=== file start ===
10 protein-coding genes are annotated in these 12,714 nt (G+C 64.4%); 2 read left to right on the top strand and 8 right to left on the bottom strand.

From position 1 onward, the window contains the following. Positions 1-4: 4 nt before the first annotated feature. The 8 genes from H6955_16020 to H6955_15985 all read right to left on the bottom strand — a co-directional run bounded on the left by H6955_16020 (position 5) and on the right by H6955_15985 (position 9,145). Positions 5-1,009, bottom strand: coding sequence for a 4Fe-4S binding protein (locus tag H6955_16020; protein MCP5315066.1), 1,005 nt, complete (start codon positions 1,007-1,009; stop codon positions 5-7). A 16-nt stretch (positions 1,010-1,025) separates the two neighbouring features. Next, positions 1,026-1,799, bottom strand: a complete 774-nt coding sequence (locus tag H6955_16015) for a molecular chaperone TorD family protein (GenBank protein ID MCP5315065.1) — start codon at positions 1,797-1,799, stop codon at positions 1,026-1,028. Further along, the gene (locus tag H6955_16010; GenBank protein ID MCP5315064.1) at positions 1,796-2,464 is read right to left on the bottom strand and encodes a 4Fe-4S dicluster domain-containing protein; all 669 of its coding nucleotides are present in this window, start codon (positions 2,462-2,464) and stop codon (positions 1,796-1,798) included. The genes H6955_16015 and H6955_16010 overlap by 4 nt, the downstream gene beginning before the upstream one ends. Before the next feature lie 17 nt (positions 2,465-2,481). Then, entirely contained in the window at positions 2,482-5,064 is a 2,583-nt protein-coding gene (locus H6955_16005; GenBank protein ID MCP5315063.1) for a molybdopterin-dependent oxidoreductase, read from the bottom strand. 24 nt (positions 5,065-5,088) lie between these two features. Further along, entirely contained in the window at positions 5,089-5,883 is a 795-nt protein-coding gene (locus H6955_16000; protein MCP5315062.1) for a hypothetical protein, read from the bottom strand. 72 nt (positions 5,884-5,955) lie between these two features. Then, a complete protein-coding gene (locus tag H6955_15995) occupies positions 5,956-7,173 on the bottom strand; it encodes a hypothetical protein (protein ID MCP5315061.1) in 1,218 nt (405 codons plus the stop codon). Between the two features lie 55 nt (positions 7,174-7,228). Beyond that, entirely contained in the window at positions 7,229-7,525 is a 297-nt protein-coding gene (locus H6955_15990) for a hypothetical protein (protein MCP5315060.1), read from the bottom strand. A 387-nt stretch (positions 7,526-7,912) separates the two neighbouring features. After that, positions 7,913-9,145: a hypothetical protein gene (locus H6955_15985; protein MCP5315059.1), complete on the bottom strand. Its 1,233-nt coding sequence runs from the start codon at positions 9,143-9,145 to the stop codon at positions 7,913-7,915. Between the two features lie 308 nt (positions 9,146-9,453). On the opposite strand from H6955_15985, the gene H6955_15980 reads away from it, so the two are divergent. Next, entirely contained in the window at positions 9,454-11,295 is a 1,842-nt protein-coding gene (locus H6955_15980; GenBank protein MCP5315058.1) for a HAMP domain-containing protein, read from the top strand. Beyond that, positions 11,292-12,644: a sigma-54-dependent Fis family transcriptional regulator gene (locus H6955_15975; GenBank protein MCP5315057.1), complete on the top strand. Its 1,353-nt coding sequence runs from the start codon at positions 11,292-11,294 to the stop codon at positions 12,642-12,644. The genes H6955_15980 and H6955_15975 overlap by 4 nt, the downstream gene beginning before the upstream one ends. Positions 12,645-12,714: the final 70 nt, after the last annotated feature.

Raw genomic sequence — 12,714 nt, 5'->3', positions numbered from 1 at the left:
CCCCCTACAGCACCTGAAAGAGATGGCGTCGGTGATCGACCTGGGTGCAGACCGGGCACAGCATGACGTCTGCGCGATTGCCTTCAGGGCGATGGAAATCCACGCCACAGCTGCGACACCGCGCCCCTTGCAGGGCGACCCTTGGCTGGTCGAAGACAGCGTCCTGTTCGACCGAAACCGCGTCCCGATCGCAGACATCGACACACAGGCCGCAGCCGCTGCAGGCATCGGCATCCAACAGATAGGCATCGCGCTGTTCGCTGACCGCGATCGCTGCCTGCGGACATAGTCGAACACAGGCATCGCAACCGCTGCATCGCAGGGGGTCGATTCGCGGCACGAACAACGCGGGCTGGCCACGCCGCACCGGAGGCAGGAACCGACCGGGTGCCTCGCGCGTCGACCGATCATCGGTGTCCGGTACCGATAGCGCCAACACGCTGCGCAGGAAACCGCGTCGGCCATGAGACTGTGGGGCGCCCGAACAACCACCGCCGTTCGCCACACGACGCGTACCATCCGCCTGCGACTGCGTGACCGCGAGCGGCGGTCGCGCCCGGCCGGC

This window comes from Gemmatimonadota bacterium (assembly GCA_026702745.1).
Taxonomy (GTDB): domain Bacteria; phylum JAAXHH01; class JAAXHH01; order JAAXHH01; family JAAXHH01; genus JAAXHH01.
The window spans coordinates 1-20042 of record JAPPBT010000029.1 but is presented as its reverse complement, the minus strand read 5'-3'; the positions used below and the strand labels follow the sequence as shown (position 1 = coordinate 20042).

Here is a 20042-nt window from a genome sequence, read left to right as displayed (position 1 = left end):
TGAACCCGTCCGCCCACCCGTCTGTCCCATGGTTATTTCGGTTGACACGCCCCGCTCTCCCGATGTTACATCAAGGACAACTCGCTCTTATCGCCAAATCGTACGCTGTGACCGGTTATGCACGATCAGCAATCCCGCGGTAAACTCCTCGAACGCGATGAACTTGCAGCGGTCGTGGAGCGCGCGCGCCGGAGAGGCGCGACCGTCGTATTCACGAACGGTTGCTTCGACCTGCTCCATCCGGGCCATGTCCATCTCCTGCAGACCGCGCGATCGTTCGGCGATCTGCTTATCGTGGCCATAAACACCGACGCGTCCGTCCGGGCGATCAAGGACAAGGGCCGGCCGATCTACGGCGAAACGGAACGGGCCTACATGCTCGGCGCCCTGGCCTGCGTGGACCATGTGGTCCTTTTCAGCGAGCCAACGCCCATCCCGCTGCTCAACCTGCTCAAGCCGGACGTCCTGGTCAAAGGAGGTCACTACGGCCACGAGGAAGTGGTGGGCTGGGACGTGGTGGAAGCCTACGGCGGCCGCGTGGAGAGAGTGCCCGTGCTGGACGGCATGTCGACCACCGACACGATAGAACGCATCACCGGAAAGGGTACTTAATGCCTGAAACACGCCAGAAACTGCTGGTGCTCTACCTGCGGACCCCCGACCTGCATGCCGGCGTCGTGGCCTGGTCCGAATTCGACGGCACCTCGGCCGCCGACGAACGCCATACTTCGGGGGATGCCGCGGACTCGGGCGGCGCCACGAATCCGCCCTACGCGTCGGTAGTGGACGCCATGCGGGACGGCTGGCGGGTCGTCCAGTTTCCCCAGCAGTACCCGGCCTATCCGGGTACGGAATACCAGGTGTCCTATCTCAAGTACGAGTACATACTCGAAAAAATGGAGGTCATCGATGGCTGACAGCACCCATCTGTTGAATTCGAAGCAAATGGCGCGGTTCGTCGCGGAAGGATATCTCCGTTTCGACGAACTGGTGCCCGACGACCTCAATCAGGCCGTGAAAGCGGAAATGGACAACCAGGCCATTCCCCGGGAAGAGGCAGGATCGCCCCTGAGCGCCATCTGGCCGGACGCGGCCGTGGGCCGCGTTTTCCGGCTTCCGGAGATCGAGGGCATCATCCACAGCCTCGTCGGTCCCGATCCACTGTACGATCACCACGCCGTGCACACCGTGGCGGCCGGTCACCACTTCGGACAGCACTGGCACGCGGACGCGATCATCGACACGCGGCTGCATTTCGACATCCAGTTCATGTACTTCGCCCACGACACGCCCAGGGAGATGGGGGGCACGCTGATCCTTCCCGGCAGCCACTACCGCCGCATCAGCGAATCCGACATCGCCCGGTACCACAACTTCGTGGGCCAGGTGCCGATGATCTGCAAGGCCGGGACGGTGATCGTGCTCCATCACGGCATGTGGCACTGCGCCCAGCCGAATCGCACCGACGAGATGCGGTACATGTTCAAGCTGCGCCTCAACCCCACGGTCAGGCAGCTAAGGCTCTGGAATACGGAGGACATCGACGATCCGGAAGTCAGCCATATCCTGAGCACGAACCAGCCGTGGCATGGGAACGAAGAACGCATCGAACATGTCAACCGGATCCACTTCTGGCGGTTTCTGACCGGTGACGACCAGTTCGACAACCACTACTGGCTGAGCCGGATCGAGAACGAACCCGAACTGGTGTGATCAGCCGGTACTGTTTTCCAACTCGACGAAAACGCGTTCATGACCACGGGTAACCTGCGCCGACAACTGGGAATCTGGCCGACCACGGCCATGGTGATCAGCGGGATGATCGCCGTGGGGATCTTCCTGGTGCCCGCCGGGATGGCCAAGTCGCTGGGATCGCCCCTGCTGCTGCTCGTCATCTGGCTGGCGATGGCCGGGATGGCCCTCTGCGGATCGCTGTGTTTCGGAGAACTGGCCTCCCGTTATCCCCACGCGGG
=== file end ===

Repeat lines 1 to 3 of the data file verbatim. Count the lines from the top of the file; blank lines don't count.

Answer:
10 protein-coding genes are annotated in these 12,714 nt (G+C 64.4%); 2 read left to right on the top strand and 8 right to left on the bottom strand.

From position 1 onward, the window contains the following. Positions 1-4: 4 nt before the first annotated feature. The 8 genes from H6955_16020 to H6955_15985 all read right to left on the bottom strand — a co-directional run bounded on the left by H6955_16020 (position 5) and on the right by H6955_15985 (position 9,145). Positions 5-1,009, bottom strand: coding sequence for a 4Fe-4S binding protein (locus tag H6955_16020; protein MCP5315066.1), 1,005 nt, complete (start codon positions 1,007-1,009; stop codon positions 5-7). A 16-nt stretch (positions 1,010-1,025) separates the two neighbouring features. Next, positions 1,026-1,799, bottom strand: a complete 774-nt coding sequence (locus tag H6955_16015) for a molecular chaperone TorD family protein (GenBank protein ID MCP5315065.1) — start codon at positions 1,797-1,799, stop codon at positions 1,026-1,028. Further along, the gene (locus tag H6955_16010; GenBank protein ID MCP5315064.1) at positions 1,796-2,464 is read right to left on the bottom strand and encodes a 4Fe-4S dicluster domain-containing protein; all 669 of its coding nucleotides are present in this window, start codon (positions 2,462-2,464) and stop codon (positions 1,796-1,798) included. The genes H6955_16015 and H6955_16010 overlap by 4 nt, the downstream gene beginning before the upstream one ends. Before the next feature lie 17 nt (positions 2,465-2,481). Then, entirely contained in the window at positions 2,482-5,064 is a 2,583-nt protein-coding gene (locus H6955_16005; GenBank protein ID MCP5315063.1) for a molybdopterin-dependent oxidoreductase, read from the bottom strand. 24 nt (positions 5,065-5,088) lie between these two features. Further along, entirely contained in the window at positions 5,089-5,883 is a 795-nt protein-coding gene (locus H6955_16000; protein MCP5315062.1) for a hypothetical protein, read from the bottom strand. 72 nt (positions 5,884-5,955) lie between these two features. Then, a complete protein-coding gene (locus tag H6955_15995) occupies positions 5,956-7,173 on the bottom strand; it encodes a hypothetical protein (protein ID MCP5315061.1) in 1,218 nt (405 codons plus the stop codon). Between the two features lie 55 nt (positions 7,174-7,228). Beyond that, entirely contained in the window at positions 7,229-7,525 is a 297-nt protein-coding gene (locus H6955_15990) for a hypothetical protein (protein MCP5315060.1), read from the bottom strand. A 387-nt stretch (positions 7,526-7,912) separates the two neighbouring features. After that, positions 7,913-9,145: a hypothetical protein gene (locus H6955_15985; protein MCP5315059.1), complete on the bottom strand. Its 1,233-nt coding sequence runs from the start codon at positions 9,143-9,145 to the stop codon at positions 7,913-7,915. Between the two features lie 308 nt (positions 9,146-9,453). On the opposite strand from H6955_15985, the gene H6955_15980 reads away from it, so the two are divergent. Next, entirely contained in the window at positions 9,454-11,295 is a 1,842-nt protein-coding gene (locus H6955_15980; GenBank protein MCP5315058.1) for a HAMP domain-containing protein, read from the top strand. Beyond that, positions 11,292-12,644: a sigma-54-dependent Fis family transcriptional regulator gene (locus H6955_15975; GenBank protein MCP5315057.1), complete on the top strand. Its 1,353-nt coding sequence runs from the start codon at positions 11,292-11,294 to the stop codon at positions 12,642-12,644. The genes H6955_15980 and H6955_15975 overlap by 4 nt, the downstream gene beginning before the upstream one ends. Positions 12,645-12,714: the final 70 nt, after the last annotated feature.

Raw genomic sequence — 12,714 nt, 5'->3', positions numbered from 1 at the left: